- “where in any proceedings against any person for an offence under the Customs and Excise Act, it is proved that any officer of Customs or other person duly employed for the prevention of smuggling has accepted or attempted to obtain any bribe, gratuity, recompense or reward, such officer or person shall be presumed to have done so for such neglect or non-performance of his duty as set out in the particulars of the offence until the contrary is proved”
For it’s part, Section 60 of the ICPC Act provides that: “in any proceedings under this Act, evidence shall not be admissible to show that any such gratification mentioned in this act is customary in any profession trade, vocation or calling or on a social occasion”
As for Section 36(5) of the 1999 Constitution of the Federal Republic of Nigeria, it provides thus: “Every person who is charged with a criminal offence shall be presumed to be innocent until he is proved guilty: provided that nothing in this section shall invalidate any law by reason only that the law imposes upon any such person the burden of proving particular facts”.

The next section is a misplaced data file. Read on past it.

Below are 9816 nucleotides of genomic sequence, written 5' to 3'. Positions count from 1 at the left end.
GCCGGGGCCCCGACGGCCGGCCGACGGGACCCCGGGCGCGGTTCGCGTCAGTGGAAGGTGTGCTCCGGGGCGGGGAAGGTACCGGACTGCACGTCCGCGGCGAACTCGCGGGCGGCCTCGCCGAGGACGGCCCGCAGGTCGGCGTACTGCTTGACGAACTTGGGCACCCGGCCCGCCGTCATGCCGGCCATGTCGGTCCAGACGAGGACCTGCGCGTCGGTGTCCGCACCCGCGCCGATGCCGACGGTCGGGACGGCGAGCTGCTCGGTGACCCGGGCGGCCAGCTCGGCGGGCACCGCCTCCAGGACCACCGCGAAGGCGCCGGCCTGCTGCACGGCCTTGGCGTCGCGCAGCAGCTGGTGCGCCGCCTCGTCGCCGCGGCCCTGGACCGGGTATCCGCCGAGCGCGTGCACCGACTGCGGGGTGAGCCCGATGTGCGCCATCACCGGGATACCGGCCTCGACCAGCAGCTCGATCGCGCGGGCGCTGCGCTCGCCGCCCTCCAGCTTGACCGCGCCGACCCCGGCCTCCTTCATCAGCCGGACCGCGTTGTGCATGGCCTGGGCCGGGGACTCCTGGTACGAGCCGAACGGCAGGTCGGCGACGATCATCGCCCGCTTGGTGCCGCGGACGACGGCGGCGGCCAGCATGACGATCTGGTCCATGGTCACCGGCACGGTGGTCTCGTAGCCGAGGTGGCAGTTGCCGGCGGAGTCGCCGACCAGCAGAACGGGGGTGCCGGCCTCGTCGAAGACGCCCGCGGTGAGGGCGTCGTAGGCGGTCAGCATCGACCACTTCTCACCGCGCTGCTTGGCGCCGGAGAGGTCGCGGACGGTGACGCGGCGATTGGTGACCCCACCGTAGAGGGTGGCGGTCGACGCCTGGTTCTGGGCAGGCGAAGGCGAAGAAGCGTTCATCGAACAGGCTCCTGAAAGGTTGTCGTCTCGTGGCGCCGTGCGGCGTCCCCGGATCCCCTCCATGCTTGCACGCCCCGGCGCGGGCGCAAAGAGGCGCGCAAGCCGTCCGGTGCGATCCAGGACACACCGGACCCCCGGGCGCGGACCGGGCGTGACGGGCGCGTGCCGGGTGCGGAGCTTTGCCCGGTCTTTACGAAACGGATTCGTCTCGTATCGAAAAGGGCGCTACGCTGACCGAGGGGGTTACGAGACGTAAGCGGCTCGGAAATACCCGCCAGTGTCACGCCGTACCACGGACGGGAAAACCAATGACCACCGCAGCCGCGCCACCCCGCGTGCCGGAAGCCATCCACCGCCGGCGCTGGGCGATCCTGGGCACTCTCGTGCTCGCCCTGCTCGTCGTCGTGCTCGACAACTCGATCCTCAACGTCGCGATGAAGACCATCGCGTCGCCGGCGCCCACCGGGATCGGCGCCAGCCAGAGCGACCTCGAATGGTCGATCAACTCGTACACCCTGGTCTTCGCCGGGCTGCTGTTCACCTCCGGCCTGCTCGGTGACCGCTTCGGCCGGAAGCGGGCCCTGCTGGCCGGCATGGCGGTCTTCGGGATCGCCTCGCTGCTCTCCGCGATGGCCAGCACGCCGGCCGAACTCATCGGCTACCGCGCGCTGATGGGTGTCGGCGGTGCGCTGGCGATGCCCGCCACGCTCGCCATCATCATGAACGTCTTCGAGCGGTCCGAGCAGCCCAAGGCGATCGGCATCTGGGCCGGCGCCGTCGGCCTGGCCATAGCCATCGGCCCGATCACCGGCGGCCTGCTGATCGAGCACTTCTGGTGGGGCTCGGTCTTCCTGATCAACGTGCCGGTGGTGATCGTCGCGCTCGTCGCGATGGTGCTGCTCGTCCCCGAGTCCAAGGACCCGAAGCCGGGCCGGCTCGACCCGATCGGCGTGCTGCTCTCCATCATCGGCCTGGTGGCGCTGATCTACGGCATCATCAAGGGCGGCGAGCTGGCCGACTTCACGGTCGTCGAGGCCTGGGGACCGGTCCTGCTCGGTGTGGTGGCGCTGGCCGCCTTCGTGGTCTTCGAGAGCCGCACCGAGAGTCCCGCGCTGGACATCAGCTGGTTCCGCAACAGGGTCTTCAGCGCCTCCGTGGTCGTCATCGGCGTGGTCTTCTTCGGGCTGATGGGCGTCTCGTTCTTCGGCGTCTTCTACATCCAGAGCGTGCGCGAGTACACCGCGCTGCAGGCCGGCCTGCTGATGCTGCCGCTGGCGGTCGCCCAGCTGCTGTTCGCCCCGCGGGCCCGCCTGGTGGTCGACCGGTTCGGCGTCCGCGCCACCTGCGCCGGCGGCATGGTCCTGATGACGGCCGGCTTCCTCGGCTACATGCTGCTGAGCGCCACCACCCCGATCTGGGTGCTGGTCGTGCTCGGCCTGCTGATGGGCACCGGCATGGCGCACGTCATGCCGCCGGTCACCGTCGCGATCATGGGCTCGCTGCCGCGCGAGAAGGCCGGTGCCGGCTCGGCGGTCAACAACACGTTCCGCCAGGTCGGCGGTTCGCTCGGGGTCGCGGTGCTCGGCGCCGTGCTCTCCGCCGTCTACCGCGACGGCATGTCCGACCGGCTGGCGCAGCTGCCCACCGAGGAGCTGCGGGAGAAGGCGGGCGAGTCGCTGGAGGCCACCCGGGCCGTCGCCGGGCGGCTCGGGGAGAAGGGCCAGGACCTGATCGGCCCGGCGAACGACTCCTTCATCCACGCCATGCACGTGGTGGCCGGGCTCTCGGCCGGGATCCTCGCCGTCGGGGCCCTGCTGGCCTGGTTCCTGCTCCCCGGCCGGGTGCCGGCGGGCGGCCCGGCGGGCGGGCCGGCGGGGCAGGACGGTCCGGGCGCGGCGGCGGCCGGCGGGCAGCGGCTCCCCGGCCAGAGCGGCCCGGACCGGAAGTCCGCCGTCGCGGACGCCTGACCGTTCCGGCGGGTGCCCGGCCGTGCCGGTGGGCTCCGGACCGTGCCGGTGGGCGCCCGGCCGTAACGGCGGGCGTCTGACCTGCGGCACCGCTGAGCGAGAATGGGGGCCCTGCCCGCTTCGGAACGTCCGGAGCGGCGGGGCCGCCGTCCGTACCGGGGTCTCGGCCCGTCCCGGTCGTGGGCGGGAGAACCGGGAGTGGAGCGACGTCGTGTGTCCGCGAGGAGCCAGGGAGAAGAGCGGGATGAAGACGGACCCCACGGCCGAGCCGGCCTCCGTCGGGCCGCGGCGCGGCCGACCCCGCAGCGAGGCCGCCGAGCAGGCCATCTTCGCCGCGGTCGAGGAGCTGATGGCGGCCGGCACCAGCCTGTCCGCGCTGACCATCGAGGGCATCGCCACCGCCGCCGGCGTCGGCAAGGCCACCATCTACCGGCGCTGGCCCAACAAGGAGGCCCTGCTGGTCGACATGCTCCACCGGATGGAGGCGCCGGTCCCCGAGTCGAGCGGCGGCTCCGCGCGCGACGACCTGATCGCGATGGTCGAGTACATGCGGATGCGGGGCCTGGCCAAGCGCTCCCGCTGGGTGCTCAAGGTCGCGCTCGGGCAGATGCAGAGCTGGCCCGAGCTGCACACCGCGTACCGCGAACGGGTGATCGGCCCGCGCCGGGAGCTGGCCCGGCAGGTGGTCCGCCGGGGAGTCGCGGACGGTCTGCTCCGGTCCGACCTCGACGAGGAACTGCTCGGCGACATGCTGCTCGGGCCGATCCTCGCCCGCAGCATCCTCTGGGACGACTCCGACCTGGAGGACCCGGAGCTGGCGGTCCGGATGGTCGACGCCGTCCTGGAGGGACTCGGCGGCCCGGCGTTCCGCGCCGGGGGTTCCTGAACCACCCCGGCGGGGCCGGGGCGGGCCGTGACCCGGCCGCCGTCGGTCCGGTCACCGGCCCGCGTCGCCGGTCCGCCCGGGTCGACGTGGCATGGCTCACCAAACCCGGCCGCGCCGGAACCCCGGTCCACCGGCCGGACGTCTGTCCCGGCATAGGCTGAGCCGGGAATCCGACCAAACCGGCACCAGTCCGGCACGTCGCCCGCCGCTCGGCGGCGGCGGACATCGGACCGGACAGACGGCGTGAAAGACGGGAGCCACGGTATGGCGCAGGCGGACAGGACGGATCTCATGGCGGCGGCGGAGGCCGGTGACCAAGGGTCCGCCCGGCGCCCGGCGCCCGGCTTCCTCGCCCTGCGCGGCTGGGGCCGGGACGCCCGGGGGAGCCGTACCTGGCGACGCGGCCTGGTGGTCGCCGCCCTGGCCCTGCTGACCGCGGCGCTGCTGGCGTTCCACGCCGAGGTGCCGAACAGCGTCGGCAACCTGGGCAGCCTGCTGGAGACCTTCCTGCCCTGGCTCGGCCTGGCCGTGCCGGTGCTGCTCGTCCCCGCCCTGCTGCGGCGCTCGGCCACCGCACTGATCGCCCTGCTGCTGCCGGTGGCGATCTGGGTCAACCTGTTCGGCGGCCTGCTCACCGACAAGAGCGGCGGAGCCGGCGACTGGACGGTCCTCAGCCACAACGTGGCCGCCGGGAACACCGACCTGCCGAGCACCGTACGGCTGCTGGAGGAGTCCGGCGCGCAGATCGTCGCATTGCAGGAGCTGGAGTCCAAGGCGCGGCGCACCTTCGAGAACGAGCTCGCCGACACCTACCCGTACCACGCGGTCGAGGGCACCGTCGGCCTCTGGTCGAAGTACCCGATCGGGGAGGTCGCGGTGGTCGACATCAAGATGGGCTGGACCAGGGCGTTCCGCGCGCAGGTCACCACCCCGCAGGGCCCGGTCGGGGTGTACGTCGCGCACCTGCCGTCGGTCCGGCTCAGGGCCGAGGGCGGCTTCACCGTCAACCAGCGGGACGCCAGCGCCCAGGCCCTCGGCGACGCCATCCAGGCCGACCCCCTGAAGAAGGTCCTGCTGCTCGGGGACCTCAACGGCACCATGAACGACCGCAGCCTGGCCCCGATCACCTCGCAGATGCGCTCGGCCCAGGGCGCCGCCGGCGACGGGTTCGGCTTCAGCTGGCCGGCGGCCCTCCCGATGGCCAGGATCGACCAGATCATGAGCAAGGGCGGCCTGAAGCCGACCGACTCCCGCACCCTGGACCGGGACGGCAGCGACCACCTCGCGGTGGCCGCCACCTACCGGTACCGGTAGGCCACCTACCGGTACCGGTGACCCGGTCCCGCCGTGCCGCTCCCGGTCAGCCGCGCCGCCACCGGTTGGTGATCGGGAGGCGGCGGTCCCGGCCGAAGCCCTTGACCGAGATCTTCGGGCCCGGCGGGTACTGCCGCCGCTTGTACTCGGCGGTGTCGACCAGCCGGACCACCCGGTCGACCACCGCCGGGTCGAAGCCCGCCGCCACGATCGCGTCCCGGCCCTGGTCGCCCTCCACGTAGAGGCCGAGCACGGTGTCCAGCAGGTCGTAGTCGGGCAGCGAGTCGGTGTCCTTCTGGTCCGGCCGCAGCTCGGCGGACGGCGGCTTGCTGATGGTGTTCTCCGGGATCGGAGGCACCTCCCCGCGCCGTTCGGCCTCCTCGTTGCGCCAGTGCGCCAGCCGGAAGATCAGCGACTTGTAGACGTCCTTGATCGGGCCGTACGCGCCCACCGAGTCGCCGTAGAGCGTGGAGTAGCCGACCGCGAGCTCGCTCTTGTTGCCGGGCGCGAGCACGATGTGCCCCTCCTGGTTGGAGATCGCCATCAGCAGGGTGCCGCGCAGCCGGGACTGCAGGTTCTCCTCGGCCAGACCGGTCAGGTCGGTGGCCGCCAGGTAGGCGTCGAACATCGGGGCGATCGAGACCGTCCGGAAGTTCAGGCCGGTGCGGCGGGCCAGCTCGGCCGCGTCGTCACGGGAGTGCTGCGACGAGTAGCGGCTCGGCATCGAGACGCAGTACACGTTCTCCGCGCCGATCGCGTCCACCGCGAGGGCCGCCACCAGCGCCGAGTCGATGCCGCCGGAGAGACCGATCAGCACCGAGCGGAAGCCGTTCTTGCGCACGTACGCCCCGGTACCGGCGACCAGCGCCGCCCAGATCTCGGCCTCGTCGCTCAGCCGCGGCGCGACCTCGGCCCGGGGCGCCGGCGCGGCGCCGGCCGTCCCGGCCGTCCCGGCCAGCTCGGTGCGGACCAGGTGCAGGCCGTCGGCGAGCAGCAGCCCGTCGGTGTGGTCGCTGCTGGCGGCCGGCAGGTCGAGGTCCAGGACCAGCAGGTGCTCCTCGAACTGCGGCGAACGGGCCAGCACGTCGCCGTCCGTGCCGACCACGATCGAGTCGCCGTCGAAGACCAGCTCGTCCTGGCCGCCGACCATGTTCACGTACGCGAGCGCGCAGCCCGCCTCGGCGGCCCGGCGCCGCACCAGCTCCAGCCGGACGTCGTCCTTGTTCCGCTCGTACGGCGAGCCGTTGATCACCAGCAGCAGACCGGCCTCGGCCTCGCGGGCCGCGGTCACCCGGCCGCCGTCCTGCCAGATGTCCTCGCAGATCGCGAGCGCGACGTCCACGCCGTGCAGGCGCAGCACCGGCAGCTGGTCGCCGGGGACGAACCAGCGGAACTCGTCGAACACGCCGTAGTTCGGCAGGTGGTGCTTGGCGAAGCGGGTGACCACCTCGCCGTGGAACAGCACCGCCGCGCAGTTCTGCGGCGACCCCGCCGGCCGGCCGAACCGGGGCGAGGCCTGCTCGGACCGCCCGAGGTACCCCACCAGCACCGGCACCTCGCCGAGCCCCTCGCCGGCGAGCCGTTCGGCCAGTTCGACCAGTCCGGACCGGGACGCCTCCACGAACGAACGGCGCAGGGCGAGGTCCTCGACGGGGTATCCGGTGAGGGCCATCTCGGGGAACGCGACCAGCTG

It is trite that in interpreting the provisions of any statute or the Constitution, the objective is to discover the intention of the law-maker, as expressed in the statute/Constitution. The intention, and therefore, the meaning of the instrument statute or Constitution, is primarily to be sought in the words used therein. If they are plain and unambiguous, they must be applied as they stand: GOMWALK vs. OKWOSA (1999) 1 NWLR pt. 586 pg. 216 @ 239. As a corollary, the Supreme Court has held repeatedly that not only should the Constitution be interpreted liberally and broadly, it should be read as a whole, in that related provisions should be construed together. See BRONIK MOTORS vs. WEMA BANK (1983) NSCC 226 and TUKUR vs. GOVT. OF GONGOLA STATE (1988) IS.C. 95.